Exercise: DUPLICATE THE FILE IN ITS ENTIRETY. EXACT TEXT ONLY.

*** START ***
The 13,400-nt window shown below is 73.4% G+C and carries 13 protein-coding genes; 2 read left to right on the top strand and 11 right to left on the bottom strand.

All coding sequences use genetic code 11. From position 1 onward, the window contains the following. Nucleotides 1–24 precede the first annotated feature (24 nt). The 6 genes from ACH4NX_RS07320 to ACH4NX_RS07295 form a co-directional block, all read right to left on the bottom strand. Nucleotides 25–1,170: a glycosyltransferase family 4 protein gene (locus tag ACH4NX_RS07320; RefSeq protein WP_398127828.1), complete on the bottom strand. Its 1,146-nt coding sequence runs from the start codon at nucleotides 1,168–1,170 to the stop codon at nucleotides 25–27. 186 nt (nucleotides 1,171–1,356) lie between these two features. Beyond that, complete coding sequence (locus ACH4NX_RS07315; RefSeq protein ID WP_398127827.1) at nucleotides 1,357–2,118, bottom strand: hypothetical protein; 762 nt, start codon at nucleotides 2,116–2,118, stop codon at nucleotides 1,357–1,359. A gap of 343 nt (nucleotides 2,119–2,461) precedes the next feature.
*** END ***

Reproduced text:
The 13,400-nt window shown below is 73.4% G+C and carries 13 protein-coding genes; 2 read left to right on the top strand and 11 right to left on the bottom strand.

All coding sequences use genetic code 11. From position 1 onward, the window contains the following. Nucleotides 1–24 precede the first annotated feature (24 nt). The 6 genes from ACH4NX_RS07320 to ACH4NX_RS07295 form a co-directional block, all read right to left on the bottom strand. Nucleotides 25–1,170: a glycosyltransferase family 4 protein gene (locus tag ACH4NX_RS07320; RefSeq protein WP_398127828.1), complete on the bottom strand. Its 1,146-nt coding sequence runs from the start codon at nucleotides 1,168–1,170 to the stop codon at nucleotides 25–27. 186 nt (nucleotides 1,171–1,356) lie between these two features. Beyond that, complete coding sequence (locus ACH4NX_RS07315; RefSeq protein ID WP_398127827.1) at nucleotides 1,357–2,118, bottom strand: hypothetical protein; 762 nt, start codon at nucleotides 2,116–2,118, stop codon at nucleotides 1,357–1,359. A gap of 343 nt (nucleotides 2,119–2,461) precedes the next feature.